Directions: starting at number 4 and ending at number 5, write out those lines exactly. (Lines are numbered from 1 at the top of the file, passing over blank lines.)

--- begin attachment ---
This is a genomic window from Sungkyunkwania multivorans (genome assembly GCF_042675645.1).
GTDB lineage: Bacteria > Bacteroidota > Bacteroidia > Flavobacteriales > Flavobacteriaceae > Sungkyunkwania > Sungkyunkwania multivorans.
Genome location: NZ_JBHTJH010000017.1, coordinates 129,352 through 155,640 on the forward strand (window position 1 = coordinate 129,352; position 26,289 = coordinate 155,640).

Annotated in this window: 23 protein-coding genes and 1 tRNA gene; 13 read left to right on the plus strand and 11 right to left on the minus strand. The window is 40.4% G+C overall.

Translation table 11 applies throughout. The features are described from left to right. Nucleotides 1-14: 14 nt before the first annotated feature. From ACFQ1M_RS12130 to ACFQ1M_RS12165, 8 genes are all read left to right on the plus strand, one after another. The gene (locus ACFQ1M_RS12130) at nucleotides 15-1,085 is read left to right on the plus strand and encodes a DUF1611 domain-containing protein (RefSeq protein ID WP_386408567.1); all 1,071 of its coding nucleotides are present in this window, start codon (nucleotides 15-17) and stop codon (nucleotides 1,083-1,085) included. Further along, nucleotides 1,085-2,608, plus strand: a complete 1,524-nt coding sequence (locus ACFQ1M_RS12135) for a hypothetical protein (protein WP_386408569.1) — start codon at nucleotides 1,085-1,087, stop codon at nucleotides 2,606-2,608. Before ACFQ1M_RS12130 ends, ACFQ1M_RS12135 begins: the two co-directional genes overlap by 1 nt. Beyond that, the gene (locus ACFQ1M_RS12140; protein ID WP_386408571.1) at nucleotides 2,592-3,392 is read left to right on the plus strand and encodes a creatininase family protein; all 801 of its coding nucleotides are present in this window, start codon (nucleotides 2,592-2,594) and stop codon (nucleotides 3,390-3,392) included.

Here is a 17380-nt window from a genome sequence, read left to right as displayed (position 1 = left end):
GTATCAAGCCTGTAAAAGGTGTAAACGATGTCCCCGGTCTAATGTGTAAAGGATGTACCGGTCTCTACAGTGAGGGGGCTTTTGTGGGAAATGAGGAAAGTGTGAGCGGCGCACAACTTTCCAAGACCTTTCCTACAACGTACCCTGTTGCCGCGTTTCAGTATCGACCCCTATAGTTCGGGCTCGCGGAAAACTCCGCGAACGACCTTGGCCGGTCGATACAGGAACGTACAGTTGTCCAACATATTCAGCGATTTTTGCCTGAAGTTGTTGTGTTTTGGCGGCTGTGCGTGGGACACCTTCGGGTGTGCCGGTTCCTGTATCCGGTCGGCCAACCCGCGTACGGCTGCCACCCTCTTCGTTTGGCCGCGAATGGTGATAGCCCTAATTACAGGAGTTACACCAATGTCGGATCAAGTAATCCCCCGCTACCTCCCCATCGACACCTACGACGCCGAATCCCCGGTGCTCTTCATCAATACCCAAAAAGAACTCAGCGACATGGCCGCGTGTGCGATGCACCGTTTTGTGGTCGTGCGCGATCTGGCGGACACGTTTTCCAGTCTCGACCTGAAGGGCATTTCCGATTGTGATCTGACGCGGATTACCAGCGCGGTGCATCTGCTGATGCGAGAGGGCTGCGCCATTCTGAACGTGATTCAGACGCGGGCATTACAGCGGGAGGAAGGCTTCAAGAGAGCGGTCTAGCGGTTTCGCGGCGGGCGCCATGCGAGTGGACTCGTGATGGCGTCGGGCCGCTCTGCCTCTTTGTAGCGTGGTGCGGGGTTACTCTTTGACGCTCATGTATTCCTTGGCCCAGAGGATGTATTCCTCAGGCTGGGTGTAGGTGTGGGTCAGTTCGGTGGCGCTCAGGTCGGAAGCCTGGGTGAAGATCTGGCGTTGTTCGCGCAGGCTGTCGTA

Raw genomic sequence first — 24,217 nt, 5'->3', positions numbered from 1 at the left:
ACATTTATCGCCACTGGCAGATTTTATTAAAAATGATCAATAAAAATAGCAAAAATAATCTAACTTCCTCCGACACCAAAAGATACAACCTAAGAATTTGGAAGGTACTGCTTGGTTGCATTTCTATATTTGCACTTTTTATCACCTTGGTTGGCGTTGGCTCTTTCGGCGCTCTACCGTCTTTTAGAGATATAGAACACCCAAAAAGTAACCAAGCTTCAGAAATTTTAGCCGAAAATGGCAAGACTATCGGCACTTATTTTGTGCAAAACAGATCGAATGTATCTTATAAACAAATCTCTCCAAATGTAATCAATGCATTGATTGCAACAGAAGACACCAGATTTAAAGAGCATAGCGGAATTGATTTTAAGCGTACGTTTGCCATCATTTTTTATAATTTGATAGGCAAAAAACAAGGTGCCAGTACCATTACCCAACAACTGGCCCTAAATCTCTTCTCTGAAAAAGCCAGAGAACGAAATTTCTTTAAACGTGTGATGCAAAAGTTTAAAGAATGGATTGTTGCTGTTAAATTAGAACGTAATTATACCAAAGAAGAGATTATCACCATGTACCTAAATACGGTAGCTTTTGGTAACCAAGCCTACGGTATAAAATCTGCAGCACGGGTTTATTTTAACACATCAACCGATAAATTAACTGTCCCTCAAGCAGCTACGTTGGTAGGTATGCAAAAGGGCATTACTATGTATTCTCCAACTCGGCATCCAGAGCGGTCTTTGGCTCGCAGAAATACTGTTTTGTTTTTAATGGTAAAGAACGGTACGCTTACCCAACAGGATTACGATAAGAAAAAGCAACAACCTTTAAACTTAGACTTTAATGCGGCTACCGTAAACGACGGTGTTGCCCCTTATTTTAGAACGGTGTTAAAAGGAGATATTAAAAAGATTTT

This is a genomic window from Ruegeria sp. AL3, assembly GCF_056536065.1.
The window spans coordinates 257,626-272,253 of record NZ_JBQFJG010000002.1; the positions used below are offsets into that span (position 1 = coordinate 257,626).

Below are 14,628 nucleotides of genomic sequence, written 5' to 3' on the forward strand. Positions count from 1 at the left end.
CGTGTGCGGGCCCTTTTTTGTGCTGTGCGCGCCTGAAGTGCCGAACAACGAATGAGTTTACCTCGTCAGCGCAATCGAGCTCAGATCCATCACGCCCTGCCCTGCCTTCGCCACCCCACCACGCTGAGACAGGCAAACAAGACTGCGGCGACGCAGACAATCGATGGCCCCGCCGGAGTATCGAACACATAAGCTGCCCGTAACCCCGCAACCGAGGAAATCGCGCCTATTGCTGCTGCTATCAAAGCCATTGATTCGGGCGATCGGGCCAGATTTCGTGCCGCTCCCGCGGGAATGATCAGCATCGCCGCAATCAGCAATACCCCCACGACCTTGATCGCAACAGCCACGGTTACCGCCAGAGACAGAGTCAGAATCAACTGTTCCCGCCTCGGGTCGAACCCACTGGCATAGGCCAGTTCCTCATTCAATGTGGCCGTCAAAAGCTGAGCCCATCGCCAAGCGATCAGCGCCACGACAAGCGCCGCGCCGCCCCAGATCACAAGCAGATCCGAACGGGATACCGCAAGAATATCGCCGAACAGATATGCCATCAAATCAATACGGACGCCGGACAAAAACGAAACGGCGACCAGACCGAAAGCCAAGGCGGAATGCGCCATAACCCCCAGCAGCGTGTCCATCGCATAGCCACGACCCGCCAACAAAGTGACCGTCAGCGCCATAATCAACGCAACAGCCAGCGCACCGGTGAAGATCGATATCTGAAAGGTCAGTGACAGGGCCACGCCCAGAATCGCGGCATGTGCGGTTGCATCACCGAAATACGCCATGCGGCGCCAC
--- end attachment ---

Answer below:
Annotated in this window: 23 protein-coding genes and 1 tRNA gene; 13 read left to right on the plus strand and 11 right to left on the minus strand. The window is 40.4% G+C overall.

Translation table 11 applies throughout. The features are described from left to right. Nucleotides 1-14: 14 nt before the first annotated feature. From ACFQ1M_RS12130 to ACFQ1M_RS12165, 8 genes are all read left to right on the plus strand, one after another. The gene (locus ACFQ1M_RS12130) at nucleotides 15-1,085 is read left to right on the plus strand and encodes a DUF1611 domain-containing protein (RefSeq protein ID WP_386408567.1); all 1,071 of its coding nucleotides are present in this window, start codon (nucleotides 15-17) and stop codon (nucleotides 1,083-1,085) included. Further along, nucleotides 1,085-2,608, plus strand: a complete 1,524-nt coding sequence (locus ACFQ1M_RS12135) for a hypothetical protein (protein WP_386408569.1) — start codon at nucleotides 1,085-1,087, stop codon at nucleotides 2,606-2,608. Before ACFQ1M_RS12130 ends, ACFQ1M_RS12135 begins: the two co-directional genes overlap by 1 nt. Beyond that, the gene (locus ACFQ1M_RS12140; protein ID WP_386408571.1) at nucleotides 2,592-3,392 is read left to right on the plus strand and encodes a creatininase family protein; all 801 of its coding nucleotides are present in this window, start codon (nucleotides 2,592-2,594) and stop codon (nucleotides 3,390-3,392) included.